2.2. Local processing requirement
In addition to local storage requirements, localisation could also extend to the processing of data. This means that the company needs to use data centres located in the country for the main processing of the data. The company is therefore required for the company to either build a data centre or to switch to local providers of data processing solutions. Alternatively, the company might decide to leave the market altogether. If this regime applies, the company can still send the data abroad, for example to the parent company, after the main processing.
Such requirements have recently been introduced in Russia, with the amendment of the Russian data protection law by the Federal Law No. 242-FZ in July 2014. Article 18 §5 requires data operators to ensure that the recording, systematization, accumulation, storage, update/amendment and retrieval of personal data of the citizens of the Russian Federation is made using databases located in the Russian Federation.
2.3. Ban on data transfer
The third and most stringent type of restriction to cross-border data flows consists of a ban to transfer the data across borders. Therefore, data has to be stored, processed and accessed within the territory of the implementing country. Such policy usually applies to specific sets of data considered especially sensitive, such as health or financial data.
The difference between a ban on data transfer and a local processing requirement could be quite subtle. One might argue that storage and processing requirement taken together is de facto a ban on transfers. However, in the case of a ban on transfers, the company is not allowed to even send a copy of its data abroad, which can be important for lag-free communication between subsidiaries, or for the security of data. In both cases, however, the main data processing activities need to be done in the country.
To date, there is no country that imposes an economy-wide ban on the transfer of all data abroad, regardless of the nature of the data. However, some jurisdictions impose bans on the transfer of specific sets of data. For example, Australia requires that no personal electronic health information is held or processed outside national borders. Another example is two provinces of Canada (British Columbia and Nova Scotia) which have enacted laws that require personal information held by public institutions (such as schools, universities, hospitals or other government-owned utilities and agencies) to stay in Canada – with only a few limited exceptions.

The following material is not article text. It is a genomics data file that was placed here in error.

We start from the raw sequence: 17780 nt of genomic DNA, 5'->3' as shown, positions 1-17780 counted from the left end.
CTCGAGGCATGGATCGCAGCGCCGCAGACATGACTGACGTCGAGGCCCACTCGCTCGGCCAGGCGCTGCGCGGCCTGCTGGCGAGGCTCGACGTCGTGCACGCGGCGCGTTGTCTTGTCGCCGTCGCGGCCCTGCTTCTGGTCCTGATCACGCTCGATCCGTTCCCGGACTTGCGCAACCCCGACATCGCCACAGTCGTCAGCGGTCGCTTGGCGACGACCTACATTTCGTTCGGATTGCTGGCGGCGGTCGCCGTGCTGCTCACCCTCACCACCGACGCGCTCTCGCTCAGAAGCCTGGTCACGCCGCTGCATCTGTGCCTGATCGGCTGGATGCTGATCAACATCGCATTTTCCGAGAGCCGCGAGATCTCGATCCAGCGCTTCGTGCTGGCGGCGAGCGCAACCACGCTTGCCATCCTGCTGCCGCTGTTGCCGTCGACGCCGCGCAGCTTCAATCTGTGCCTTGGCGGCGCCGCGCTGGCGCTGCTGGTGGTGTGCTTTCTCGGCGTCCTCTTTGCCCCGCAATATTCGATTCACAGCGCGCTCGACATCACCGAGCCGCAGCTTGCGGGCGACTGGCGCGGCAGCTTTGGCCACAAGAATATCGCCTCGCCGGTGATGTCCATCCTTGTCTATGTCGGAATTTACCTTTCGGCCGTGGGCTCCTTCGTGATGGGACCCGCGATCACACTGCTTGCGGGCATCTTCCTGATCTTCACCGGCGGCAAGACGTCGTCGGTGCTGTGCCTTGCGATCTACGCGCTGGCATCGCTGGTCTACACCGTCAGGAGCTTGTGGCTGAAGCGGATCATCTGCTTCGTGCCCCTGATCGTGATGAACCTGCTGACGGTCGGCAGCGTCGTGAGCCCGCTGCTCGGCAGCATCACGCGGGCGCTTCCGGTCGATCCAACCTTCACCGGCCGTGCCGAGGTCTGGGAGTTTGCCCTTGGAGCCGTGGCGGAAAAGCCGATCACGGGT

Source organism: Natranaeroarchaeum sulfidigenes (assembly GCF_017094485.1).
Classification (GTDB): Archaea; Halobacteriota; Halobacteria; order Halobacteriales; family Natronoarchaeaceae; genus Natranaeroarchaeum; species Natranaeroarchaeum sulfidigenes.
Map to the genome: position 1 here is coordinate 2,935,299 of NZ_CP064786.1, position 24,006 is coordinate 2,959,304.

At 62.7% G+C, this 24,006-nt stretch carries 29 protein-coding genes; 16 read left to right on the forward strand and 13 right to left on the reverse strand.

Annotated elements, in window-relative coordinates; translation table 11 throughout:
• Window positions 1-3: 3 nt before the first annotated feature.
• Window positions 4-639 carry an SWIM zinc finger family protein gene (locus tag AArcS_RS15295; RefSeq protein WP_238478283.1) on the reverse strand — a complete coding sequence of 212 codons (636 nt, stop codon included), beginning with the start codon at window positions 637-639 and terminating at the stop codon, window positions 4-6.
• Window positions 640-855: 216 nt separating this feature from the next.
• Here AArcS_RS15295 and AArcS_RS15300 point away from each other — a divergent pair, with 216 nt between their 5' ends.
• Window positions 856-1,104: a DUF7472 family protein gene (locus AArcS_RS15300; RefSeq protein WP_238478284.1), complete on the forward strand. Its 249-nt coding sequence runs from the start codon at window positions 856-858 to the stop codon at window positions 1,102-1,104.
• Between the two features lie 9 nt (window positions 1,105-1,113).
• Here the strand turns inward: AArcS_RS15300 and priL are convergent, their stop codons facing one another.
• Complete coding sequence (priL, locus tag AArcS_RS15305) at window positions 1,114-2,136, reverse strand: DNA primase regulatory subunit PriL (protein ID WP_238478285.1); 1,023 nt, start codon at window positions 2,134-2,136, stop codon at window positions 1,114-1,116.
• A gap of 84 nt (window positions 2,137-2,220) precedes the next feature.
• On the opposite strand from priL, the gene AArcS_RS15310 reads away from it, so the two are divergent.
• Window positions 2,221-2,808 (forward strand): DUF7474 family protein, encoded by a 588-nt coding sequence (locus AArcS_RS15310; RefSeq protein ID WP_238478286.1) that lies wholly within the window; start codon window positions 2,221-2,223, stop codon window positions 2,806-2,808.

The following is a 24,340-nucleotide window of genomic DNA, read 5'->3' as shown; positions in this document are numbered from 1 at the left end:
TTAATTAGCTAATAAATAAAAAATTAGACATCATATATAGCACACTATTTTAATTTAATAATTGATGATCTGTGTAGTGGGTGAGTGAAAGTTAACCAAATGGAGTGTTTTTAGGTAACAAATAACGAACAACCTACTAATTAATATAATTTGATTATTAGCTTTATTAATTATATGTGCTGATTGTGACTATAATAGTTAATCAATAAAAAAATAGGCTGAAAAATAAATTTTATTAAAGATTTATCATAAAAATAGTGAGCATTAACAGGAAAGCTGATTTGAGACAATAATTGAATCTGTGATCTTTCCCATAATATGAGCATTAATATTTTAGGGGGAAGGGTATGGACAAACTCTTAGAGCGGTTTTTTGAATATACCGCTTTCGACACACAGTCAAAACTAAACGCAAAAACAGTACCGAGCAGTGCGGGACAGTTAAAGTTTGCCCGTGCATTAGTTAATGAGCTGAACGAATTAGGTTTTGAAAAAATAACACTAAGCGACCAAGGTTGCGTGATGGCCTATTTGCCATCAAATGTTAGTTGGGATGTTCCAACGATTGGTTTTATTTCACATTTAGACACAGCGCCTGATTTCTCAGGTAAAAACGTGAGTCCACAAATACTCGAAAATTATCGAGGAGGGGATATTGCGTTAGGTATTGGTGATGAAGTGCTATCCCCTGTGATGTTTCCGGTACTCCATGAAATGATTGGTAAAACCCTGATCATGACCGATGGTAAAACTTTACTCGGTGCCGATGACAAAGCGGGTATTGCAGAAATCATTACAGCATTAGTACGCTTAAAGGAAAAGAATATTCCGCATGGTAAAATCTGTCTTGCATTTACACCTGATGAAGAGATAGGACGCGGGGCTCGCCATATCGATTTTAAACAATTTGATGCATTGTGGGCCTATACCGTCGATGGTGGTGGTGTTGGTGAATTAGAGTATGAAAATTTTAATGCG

2.4 Conditional flow regime
When a conditional flow regime is in place, the transfer of the data abroad is forbidden unless certain conditions are fulfilled. The conditions can apply to the recipient country, to the company, or to both the recipient country and the company. In most of the cases, it is enough that one of the alternative options is fulfilled in order for the company to transfer data abroad. If the conditions are stringent and cannot be fulfilled by the recipient country nor the company, the measure results in a ban on the transfer of data abroad.
The European regime of data protection is typical example of a conditional regime. Under European law, conditions apply to both the recipient country and the transferring entity. In the first case, the company can transfer data abroad to countries with an “adequate level of protection”. In the second case, even when the recipient country is not deemed adequate, data can be transferred and processed overseas if the transferee fulfils certain conditions.
The most common condition is the consent of the data subject for cross-border transfer. This condition, as is also the case for most of the conditions, can be more or less strict, and its interpretation or enforcement may vary. For example, the General Data Protection Regulation (GDPR) requires that the data subject has “explicitly” consented to the data transfer abroad, while the previous EU directive allowed controllers to rely on an “unambiguous” consent by the data subject.